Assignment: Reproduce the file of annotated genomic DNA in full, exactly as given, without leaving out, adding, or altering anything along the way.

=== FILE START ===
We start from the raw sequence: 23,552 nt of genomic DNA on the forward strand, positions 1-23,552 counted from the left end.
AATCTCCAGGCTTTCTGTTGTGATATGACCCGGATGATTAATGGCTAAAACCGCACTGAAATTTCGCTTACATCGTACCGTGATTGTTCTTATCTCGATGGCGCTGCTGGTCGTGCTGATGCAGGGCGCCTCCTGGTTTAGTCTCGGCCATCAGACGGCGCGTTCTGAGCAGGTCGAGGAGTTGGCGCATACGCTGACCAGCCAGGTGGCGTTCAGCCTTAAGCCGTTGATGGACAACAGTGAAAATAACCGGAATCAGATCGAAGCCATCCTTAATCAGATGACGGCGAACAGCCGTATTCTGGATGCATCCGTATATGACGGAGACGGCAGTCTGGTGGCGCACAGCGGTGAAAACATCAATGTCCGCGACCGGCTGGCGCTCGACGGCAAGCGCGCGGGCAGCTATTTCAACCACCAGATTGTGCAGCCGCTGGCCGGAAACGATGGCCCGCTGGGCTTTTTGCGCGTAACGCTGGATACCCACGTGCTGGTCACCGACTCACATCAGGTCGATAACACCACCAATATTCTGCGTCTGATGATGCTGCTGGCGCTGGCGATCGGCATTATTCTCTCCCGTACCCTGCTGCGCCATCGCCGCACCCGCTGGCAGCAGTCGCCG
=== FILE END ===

We start from the raw sequence: 23,552 nt of genomic DNA on the forward strand, positions 1-23,552 counted from the left end.
AATCTCCAGGCTTTCTGTTGTGATATGACCCGGATGATTAATGGCTAAAACCGCACTGAAATTTCGCTTACATCGTACCGTGATTGTTCTTATCTCGATGGCGCTGCTGGTCGTGCTGATGCAGGGCGCCTCCTGGTTTAGTCTCGGCCATCAGACGGCGCGTTCTGAGCAGGTCGAGGAGTTGGCGCATACGCTGACCAGCCAGGTGGCGTTCAGCCTTAAGCCGTTGATGGACAACAGTGAAAATAACCGGAATCAGATCGAAGCCATCCTTAATCAGATGACGGCGAACAGCCGTATTCTGGATGCATCCGTATATGACGGAGACGGCAGTCTGGTGGCGCACAGCGGTGAAAACATCAATGTCCGCGACCGGCTGGCGCTCGACGGCAAGCGCGCGGGCAGCTATTTCAACCACCAGATTGTGCAGCCGCTGGCCGGAAACGATGGCCCGCTGGGCTTTTTGCGCGTAACGCTGGATACCCACGTGCTGGTCACCGACTCACATCAGGTCGATAACACCACCAATATTCTGCGTCTGATGATGCTGCTGGCGCTGGCGATCGGCATTATTCTCTCCCGTACCCTGCTGCGCCATCGCCGCACCCGCTGGCAGCAGTCGCCG